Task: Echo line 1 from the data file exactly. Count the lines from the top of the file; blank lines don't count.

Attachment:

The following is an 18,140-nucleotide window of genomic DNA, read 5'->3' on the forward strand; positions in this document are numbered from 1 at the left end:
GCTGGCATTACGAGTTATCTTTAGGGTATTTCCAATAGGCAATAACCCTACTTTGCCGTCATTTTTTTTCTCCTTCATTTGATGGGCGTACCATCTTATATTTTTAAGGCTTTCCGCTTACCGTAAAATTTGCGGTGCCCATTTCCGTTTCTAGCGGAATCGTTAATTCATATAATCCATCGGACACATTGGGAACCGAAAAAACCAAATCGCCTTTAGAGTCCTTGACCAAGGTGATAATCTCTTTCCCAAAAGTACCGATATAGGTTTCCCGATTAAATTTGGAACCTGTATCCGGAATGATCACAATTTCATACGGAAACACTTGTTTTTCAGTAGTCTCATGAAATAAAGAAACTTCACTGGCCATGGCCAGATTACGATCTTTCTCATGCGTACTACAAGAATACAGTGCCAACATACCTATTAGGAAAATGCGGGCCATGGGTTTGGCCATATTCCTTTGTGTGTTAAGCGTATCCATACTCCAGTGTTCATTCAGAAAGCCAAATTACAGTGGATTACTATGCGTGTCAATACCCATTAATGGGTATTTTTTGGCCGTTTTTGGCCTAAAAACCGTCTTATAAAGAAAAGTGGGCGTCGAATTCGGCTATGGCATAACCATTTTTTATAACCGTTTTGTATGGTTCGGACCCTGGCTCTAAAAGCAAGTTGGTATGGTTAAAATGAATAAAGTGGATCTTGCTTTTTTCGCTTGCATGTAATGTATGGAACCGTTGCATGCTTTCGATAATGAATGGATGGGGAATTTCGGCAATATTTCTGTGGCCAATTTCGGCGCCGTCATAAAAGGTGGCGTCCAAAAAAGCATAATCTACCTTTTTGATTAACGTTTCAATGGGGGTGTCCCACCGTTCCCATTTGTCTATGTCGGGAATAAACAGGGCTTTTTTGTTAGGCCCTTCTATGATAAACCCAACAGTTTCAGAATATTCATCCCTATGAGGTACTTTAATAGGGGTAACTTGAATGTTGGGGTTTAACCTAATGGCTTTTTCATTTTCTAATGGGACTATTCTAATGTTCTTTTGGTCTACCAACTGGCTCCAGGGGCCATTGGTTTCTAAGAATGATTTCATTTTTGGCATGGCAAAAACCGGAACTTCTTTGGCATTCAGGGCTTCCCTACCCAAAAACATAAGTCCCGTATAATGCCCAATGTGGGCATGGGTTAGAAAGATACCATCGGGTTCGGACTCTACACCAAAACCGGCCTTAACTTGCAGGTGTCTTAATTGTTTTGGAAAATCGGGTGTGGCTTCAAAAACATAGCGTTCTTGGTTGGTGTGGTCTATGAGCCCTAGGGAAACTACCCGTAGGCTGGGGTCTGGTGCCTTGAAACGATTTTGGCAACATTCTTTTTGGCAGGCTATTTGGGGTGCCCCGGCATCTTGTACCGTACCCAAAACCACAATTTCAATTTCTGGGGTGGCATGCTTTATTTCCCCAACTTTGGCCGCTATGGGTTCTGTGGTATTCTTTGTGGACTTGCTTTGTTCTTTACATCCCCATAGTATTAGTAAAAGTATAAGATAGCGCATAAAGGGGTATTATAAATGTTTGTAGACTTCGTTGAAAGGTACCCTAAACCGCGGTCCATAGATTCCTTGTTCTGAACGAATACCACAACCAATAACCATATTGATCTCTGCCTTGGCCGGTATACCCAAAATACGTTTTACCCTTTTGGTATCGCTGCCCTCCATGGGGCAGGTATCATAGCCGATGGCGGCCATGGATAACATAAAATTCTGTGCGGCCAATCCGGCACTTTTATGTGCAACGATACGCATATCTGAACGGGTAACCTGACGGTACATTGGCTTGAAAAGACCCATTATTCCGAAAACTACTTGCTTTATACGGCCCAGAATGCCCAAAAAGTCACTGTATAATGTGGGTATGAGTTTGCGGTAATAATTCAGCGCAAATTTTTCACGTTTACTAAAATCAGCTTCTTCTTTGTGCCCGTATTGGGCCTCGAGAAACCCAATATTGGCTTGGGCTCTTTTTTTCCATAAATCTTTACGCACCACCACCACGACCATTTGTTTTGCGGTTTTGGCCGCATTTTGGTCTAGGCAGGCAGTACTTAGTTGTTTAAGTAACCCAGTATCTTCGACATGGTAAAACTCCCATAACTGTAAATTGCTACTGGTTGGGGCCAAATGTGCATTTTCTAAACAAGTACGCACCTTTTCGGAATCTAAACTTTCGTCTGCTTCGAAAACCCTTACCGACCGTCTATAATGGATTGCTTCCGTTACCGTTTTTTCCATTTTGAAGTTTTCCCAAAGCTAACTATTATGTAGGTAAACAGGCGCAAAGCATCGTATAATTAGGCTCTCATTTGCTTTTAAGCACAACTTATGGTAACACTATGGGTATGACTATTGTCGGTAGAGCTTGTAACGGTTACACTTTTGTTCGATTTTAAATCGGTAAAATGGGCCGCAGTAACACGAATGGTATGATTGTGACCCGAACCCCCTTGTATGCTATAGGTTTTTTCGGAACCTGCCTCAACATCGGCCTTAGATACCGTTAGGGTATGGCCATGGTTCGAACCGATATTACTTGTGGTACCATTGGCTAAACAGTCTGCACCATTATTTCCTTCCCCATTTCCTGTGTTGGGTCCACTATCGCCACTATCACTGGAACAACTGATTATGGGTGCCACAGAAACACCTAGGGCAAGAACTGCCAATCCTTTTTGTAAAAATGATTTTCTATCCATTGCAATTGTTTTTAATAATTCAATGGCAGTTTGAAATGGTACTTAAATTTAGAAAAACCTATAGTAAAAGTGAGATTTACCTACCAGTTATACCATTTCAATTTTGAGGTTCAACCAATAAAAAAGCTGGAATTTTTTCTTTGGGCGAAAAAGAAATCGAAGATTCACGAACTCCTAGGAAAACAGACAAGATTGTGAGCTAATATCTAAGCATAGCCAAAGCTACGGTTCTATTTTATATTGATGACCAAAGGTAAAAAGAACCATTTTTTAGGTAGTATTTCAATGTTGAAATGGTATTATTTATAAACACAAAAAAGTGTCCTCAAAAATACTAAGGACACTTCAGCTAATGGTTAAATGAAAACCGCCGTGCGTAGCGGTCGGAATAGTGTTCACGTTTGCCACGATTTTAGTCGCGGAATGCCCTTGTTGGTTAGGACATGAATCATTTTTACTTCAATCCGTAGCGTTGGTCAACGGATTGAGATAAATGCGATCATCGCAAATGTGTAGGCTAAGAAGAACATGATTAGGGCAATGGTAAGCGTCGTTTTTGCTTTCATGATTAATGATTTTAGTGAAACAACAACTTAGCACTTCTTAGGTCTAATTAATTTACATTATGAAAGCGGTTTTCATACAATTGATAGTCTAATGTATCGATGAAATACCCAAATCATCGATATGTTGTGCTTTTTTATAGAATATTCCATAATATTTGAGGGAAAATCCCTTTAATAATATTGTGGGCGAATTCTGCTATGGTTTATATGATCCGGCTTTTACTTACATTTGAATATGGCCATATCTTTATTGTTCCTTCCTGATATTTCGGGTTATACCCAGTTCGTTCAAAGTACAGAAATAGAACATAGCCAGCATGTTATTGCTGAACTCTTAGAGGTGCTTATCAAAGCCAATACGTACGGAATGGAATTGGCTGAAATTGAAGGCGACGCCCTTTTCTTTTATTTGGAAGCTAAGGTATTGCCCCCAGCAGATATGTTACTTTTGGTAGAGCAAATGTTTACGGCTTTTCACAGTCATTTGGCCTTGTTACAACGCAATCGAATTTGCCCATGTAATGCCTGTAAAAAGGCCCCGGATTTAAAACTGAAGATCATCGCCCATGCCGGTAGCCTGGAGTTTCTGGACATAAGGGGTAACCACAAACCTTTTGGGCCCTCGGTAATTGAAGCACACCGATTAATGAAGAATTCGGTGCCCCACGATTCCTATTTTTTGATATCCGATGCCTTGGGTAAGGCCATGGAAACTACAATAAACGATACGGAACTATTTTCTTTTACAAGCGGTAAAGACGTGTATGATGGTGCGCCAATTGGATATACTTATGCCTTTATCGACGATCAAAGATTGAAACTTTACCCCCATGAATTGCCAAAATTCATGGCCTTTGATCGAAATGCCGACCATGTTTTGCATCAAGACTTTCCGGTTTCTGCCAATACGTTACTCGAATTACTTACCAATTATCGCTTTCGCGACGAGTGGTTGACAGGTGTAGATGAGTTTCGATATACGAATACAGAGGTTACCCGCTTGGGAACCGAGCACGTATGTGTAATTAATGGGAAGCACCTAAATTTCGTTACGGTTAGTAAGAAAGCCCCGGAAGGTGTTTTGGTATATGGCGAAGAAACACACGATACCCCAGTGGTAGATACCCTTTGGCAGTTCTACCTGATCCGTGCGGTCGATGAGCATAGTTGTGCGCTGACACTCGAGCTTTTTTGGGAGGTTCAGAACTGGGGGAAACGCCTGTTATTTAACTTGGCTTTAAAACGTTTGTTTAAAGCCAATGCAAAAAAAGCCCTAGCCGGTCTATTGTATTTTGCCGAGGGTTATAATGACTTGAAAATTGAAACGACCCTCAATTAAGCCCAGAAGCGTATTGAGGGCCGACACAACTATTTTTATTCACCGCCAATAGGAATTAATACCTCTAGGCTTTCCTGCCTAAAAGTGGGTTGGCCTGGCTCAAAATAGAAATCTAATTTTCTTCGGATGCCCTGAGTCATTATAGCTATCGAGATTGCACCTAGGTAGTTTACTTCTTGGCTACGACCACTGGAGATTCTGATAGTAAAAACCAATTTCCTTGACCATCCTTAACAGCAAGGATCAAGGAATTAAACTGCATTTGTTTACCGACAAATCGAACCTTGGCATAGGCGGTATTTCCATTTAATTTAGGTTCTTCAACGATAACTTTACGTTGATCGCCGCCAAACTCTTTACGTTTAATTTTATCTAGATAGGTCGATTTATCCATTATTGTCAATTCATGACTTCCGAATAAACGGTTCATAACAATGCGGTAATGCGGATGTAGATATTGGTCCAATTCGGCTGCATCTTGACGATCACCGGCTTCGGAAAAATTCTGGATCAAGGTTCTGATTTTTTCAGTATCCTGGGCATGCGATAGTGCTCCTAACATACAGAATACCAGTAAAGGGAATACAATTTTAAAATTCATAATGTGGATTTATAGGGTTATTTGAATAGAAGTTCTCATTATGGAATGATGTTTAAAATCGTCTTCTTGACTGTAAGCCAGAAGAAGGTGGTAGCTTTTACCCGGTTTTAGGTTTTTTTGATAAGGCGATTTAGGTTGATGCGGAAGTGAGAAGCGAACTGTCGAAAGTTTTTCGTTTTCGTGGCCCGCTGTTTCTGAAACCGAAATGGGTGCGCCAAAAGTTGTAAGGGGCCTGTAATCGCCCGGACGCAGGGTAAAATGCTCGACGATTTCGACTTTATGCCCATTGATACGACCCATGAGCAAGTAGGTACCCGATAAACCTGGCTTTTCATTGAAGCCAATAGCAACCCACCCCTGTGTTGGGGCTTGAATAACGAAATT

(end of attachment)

The following is an 18,140-nucleotide window of genomic DNA, read 5'->3' on the forward strand; positions in this document are numbered from 1 at the left end: